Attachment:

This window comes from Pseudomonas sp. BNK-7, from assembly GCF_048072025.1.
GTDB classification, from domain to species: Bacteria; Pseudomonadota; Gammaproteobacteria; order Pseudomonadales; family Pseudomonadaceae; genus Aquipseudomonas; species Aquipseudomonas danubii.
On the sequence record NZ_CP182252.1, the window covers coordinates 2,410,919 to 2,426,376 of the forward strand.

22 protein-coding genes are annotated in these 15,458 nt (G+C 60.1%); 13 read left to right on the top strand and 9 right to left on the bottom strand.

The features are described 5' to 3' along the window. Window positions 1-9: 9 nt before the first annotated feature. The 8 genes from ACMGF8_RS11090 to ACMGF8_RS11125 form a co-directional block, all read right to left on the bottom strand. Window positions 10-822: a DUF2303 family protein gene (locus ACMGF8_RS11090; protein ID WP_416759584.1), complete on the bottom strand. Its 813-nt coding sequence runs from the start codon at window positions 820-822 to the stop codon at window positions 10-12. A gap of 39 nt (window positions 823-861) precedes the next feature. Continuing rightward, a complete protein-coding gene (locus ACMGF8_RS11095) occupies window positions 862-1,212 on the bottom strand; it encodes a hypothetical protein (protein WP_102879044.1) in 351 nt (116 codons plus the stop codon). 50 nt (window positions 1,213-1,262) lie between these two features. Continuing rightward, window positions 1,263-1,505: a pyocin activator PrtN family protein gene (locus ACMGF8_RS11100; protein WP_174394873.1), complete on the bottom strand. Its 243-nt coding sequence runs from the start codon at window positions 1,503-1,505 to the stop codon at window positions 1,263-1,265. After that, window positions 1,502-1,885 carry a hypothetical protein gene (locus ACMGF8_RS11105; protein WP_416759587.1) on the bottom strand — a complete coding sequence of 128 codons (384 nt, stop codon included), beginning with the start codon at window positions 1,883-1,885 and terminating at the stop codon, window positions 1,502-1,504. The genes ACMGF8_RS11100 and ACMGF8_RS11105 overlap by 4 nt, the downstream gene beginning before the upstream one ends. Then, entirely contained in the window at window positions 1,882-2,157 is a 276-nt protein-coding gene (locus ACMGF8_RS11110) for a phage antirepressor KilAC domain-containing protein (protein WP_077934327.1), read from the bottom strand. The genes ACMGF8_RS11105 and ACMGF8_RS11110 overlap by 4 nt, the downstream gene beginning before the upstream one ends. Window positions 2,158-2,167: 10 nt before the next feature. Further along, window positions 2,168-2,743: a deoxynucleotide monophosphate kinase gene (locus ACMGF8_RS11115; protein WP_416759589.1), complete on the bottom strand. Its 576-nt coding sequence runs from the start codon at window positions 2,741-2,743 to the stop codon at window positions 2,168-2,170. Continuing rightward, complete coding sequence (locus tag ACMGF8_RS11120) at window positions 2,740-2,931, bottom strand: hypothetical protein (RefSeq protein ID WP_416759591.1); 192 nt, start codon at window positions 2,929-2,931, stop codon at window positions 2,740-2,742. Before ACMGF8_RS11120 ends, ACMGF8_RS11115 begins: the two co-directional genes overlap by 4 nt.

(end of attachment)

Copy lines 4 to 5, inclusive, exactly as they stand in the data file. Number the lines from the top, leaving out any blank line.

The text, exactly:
22 protein-coding genes are annotated in these 15,458 nt (G+C 60.1%); 13 read left to right on the top strand and 9 right to left on the bottom strand.

The features are described 5' to 3' along the window. Window positions 1-9: 9 nt before the first annotated feature. The 8 genes from ACMGF8_RS11090 to ACMGF8_RS11125 form a co-directional block, all read right to left on the bottom strand. Window positions 10-822: a DUF2303 family protein gene (locus ACMGF8_RS11090; protein ID WP_416759584.1), complete on the bottom strand. Its 813-nt coding sequence runs from the start codon at window positions 820-822 to the stop codon at window positions 10-12. A gap of 39 nt (window positions 823-861) precedes the next feature. Continuing rightward, a complete protein-coding gene (locus ACMGF8_RS11095) occupies window positions 862-1,212 on the bottom strand; it encodes a hypothetical protein (protein WP_102879044.1) in 351 nt (116 codons plus the stop codon). 50 nt (window positions 1,213-1,262) lie between these two features. Continuing rightward, window positions 1,263-1,505: a pyocin activator PrtN family protein gene (locus ACMGF8_RS11100; protein WP_174394873.1), complete on the bottom strand. Its 243-nt coding sequence runs from the start codon at window positions 1,503-1,505 to the stop codon at window positions 1,263-1,265. After that, window positions 1,502-1,885 carry a hypothetical protein gene (locus ACMGF8_RS11105; protein WP_416759587.1) on the bottom strand — a complete coding sequence of 128 codons (384 nt, stop codon included), beginning with the start codon at window positions 1,883-1,885 and terminating at the stop codon, window positions 1,502-1,504. The genes ACMGF8_RS11100 and ACMGF8_RS11105 overlap by 4 nt, the downstream gene beginning before the upstream one ends. Then, entirely contained in the window at window positions 1,882-2,157 is a 276-nt protein-coding gene (locus ACMGF8_RS11110) for a phage antirepressor KilAC domain-containing protein (protein WP_077934327.1), read from the bottom strand. The genes ACMGF8_RS11105 and ACMGF8_RS11110 overlap by 4 nt, the downstream gene beginning before the upstream one ends. Window positions 2,158-2,167: 10 nt before the next feature. Further along, window positions 2,168-2,743: a deoxynucleotide monophosphate kinase gene (locus ACMGF8_RS11115; protein WP_416759589.1), complete on the bottom strand. Its 576-nt coding sequence runs from the start codon at window positions 2,741-2,743 to the stop codon at window positions 2,168-2,170. Continuing rightward, complete coding sequence (locus tag ACMGF8_RS11120) at window positions 2,740-2,931, bottom strand: hypothetical protein (RefSeq protein ID WP_416759591.1); 192 nt, start codon at window positions 2,929-2,931, stop codon at window positions 2,740-2,742. Before ACMGF8_RS11120 ends, ACMGF8_RS11115 begins: the two co-directional genes overlap by 4 nt.